The time has arrived for an exit strategy from Iraq

Our presence has now become an obstacle to security, not a means of achieving it

Adrian Hamilton

13 May 2004

It is time for the dreaded "e" word. We need an exit strategy for Iraq and we need to be honest about it. This is not in response to the latest outrage on film, the beheading of Nick Berg. The situation had already gone far too far before that picture or the humiliating Abu Ghraib snaps to indulge in the worn-out rhetoric of not "giving in to terror", "staying the course" and all the other empty phrases of "resolve".

The simple point is that we have passed the point at which the presence of American, and with them the British, troops were an occasionally resented but broadly accepted guarantee of security in Iraq. Instead we are now seen as an alien and oppressive foreign occupying power, and the Abu Ghraib images have only to served to stamp that message home.

That is not to say that all Iraqis want us out immediately, leaving a security hole that would be filled by local gangsters and extremists. It doesn't necessarily mean that we are regarded as all bad. An occupied population is bound to show ambivalence in their attitude to the security forces and to the "terrorists" among themselves. They want a peaceful life but they also resent the fact that they have to rely on foreign forces to give it to them. But it is becoming increasingly apparent from virtually every independent report on the ground that we have moved decisively in the past few months from the role of protector to the position of oppressor. And that has profound implications on security in the country. For a start it means that locally recruited police and security forces are unprepared to look as if they are in league with the occupiers. As the US has found in Fallujah, Iraqi soldiers will not fire on their own people.

The perception of westerners as part of an alien force also makes it far more difficult to recruit civilian staff to help with the programmes of reconstruction. The local population doesn't have to hate them, it just has to stand aside as rebel groups take hostages among outsiders and kill locals who help them. And so you get the vicious circle that you now see in Iraq where security and prosperity become more and more difficult to achieve and the population becomes more and more disabused with the occupation.

But we can't just up sticks and go, says London and Washington. It would leave the country open to civil war and mayhem. True. But the point is that our presence has now become an obstacle to security, not a means to achieving it. If others and not we were there, it would be more likely that the level of violence by groups against western forces would lessen and that local Iraqi forces could impose order.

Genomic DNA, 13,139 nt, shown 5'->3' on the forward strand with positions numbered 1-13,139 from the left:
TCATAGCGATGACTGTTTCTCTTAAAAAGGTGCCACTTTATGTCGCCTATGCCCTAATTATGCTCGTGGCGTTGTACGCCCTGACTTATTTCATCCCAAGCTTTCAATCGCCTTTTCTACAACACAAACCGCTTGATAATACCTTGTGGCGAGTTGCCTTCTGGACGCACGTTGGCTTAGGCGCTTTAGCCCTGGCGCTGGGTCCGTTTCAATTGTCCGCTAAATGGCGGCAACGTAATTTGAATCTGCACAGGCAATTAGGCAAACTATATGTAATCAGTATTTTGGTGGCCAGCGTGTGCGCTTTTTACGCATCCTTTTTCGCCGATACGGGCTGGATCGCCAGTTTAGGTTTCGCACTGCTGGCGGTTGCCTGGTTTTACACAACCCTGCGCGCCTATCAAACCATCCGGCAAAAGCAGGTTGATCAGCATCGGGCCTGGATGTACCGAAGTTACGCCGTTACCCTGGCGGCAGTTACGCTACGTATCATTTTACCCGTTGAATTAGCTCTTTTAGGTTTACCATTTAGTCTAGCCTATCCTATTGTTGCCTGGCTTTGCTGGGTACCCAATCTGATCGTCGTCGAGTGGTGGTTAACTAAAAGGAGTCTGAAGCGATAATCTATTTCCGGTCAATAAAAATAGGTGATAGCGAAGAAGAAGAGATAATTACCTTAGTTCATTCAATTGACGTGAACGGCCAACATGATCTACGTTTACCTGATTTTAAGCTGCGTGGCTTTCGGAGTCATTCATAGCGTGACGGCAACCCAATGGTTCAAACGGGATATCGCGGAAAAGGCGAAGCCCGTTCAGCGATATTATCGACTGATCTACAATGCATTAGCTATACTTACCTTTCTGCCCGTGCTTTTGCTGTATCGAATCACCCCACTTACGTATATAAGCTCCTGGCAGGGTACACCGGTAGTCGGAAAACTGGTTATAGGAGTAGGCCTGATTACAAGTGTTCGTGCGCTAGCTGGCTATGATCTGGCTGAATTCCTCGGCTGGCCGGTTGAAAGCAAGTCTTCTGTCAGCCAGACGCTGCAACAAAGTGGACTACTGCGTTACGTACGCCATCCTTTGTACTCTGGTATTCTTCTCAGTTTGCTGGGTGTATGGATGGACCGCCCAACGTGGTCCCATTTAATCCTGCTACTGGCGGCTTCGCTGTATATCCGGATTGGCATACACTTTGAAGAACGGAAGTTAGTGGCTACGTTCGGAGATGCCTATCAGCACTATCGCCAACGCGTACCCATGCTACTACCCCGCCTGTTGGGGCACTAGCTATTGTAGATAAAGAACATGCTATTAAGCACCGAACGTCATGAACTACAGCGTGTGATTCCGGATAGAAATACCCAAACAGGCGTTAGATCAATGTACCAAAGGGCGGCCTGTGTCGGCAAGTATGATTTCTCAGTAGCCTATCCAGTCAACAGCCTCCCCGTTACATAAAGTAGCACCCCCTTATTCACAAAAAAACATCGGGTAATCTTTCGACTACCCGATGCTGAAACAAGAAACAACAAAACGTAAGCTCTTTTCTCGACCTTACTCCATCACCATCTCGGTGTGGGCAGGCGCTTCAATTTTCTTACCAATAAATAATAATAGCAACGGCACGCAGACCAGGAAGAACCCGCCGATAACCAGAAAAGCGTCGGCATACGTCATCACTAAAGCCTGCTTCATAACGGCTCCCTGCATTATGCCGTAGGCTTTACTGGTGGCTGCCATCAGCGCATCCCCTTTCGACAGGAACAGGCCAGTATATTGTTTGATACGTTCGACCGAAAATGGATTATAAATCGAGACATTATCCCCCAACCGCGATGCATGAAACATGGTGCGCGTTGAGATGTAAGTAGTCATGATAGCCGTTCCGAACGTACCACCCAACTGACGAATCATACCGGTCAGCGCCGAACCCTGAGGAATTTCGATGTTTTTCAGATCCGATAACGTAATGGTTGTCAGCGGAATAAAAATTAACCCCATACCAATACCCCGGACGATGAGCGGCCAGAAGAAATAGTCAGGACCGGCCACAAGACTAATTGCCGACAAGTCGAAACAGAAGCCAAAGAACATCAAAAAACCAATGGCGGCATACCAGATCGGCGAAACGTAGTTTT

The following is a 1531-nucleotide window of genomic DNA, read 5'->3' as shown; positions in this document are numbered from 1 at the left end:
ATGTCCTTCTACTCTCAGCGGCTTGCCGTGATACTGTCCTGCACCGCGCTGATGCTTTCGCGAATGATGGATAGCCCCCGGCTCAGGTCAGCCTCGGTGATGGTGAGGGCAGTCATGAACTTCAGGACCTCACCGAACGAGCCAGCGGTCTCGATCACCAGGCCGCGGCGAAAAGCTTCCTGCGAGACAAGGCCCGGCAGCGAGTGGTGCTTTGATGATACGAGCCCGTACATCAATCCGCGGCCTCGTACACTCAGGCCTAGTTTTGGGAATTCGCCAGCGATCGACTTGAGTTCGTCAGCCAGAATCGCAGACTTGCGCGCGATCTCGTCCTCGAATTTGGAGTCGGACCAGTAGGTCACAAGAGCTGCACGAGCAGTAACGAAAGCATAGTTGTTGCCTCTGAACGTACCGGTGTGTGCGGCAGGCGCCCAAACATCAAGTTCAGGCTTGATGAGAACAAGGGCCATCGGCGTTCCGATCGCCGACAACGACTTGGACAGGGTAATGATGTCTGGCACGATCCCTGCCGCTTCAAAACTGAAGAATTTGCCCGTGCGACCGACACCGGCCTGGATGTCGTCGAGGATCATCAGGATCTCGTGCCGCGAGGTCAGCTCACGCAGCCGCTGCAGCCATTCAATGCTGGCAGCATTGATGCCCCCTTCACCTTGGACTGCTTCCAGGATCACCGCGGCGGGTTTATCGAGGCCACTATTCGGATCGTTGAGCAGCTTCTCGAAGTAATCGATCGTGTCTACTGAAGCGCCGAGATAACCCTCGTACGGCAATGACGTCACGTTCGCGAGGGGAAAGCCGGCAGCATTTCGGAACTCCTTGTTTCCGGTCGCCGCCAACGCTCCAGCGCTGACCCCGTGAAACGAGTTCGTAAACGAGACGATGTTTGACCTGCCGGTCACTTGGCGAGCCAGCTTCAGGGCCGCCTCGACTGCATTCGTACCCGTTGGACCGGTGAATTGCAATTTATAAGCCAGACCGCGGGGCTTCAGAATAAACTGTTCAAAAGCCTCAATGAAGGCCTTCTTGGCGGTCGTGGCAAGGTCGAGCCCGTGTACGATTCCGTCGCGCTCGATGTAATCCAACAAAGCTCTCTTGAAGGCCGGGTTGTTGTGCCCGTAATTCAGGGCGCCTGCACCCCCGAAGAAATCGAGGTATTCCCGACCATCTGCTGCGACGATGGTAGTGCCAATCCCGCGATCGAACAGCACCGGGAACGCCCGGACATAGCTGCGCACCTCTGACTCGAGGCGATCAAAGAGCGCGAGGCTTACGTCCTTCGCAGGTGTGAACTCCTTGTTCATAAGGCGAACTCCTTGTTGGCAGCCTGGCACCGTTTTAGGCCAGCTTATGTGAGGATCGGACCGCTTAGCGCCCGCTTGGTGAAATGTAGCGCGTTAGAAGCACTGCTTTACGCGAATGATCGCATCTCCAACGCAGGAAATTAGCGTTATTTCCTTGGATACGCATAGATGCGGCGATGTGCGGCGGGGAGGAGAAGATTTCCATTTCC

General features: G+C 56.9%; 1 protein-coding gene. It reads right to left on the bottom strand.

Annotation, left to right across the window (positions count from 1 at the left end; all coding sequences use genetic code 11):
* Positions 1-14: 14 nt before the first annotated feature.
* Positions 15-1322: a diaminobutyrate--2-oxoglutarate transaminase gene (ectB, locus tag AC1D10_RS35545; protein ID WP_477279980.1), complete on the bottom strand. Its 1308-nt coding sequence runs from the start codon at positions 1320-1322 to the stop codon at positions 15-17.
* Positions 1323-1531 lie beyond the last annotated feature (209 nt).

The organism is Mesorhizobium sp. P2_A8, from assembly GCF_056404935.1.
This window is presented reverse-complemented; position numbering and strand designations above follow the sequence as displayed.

The problem, of course, is how to get out leaving a reasonable security situation for the Iraqis and whoever they may find acceptable to help them. It's a problem made particularly difficult not just by the state of insecurity that we have allowed to develop but also by the difficulties our own leadership has in admitting its mistakes. President Bush, and Prime Minister Blair, cannot admit to an exit strategy without admitting to a failed policy.

Instead they look to a largely illusory date of 30 June for a nominal handover of sovereignty to the Iraqis and a willingness of the UN to step in to arrange that handover and prepare for elections by January next year. But the handover is meaningless so long as America remains in charge of security and controls the funds for reconstruction. The UN presence is only of the most tenuous nature so long as it has responsibility without power (it remains to be seen whether they will accept the role).

Far from seeking an exit strategy, Washington and London are planning to increase the number of their troops in an awful attempt to resolve a security situation which their own presence is making worse. Desperate to clear the decks for 30 June, US troops are attacking the tribal groups in Fallujah and Muqtada Sadr's Mehdi Army militia in Najaf. The object is logical enough. If you do want to start disengaging at some point you need to leave a clear field. But the practical effect is the opposite. The harder you hit locally based "terrorists", the more you make enemies among the local population. The same will happen with the promises to pursue the perpetrators of the atrocity against poor Nick Berg.

There is a way out of this mess. But it needs political courage and a willingness to own up to mistakes. The first step is to downplay, implicitly or explicitly, the 30 June deadline. Elections are what matter and that is what we, and the UN, should be working towards. There is no useful purpose in sending in more troops at the behest of Washington. London should say clearly that it is willing to increase its forces if, and only if, the Iraqi leadership asks them.

In the same way Mr Blair should state in the clearest possible public terms that it is Britain's intention to withdraw all its troops following an election, keeping only those forces which the new Baghdad government specifically requests. It's not a question of cutting and running, simply an acceptance of reality: we cannot stay where we are no longer wanted.